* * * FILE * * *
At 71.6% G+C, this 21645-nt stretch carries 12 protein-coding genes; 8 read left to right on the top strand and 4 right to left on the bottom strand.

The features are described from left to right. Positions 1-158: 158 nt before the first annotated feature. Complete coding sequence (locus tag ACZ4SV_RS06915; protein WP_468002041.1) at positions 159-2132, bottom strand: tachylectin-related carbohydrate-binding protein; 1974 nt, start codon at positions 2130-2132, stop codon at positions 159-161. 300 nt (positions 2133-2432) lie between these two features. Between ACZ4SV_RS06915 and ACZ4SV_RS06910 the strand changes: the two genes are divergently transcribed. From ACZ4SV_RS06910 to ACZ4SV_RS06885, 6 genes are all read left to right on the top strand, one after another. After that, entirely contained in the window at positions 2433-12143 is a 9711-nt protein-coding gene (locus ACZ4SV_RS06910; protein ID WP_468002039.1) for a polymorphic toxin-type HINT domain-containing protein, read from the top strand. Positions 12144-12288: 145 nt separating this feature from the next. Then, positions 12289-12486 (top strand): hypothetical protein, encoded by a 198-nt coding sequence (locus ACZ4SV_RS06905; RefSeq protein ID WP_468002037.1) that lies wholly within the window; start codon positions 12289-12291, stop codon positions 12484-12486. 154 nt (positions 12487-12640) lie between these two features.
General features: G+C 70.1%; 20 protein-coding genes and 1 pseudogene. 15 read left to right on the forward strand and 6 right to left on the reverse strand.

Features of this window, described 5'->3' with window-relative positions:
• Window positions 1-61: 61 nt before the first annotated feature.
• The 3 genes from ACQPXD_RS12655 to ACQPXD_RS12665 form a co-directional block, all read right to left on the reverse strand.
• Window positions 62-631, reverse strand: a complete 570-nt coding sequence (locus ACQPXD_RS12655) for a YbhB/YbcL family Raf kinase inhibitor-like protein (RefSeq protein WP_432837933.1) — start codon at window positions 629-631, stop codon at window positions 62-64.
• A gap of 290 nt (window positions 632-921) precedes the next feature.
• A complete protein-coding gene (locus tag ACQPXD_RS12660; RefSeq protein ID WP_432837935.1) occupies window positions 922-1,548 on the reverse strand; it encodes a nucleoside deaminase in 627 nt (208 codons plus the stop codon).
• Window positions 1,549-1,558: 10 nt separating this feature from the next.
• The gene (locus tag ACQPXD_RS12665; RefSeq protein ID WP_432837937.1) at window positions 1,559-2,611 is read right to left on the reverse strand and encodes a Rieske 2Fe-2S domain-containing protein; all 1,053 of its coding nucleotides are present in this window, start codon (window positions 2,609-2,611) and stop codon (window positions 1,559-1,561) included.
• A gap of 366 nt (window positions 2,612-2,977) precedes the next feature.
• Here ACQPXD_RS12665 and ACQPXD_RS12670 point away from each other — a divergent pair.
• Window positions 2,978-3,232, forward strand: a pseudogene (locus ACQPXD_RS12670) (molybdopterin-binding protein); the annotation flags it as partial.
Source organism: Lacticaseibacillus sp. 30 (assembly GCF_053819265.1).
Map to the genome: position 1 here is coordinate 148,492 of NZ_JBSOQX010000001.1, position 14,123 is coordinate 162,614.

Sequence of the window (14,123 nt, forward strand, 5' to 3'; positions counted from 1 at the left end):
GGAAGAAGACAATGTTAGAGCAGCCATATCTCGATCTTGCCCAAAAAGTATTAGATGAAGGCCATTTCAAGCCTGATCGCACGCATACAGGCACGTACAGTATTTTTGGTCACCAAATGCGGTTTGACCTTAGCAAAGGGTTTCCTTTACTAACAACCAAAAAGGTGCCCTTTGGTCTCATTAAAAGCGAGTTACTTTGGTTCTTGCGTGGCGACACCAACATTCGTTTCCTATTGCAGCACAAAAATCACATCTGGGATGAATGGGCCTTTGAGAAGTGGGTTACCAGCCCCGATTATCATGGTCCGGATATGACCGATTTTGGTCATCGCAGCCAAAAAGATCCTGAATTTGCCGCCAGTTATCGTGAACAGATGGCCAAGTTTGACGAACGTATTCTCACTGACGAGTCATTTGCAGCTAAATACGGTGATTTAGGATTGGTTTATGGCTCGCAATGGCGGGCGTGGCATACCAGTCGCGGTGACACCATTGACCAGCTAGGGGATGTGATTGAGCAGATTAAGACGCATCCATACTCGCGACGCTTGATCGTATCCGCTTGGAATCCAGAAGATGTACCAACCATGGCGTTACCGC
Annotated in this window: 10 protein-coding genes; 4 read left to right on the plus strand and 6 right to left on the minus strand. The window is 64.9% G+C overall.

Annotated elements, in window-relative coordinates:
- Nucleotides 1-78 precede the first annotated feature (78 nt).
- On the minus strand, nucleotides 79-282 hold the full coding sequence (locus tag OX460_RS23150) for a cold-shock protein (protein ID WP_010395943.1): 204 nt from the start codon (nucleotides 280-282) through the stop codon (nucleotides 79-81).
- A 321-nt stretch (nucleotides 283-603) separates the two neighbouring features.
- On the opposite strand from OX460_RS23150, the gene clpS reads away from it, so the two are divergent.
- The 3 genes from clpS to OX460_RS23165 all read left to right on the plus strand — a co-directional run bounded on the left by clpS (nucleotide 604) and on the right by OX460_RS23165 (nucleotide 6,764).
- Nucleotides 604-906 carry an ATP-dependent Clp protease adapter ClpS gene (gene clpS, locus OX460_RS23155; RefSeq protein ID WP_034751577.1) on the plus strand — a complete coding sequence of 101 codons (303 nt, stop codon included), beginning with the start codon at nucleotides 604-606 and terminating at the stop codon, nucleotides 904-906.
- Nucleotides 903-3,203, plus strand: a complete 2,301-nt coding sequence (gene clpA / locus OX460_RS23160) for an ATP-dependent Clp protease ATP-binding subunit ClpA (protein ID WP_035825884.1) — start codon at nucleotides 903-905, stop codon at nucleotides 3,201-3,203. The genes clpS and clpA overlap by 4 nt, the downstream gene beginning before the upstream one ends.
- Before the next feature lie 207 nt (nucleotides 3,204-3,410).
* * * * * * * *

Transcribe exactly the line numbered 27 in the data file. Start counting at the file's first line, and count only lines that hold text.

- Nucleotides 903-3,203, plus strand: a complete 2,301-nt coding sequence (gene clpA / locus OX460_RS23160) for an ATP-dependent Clp protease ATP-binding subunit ClpA (protein ID WP_035825884.1) — start codon at nucleotides 903-905, stop codon at nucleotides 3,201-3,203. The genes clpS and clpA overlap by 4 nt, the downstream gene beginning before the upstream one ends.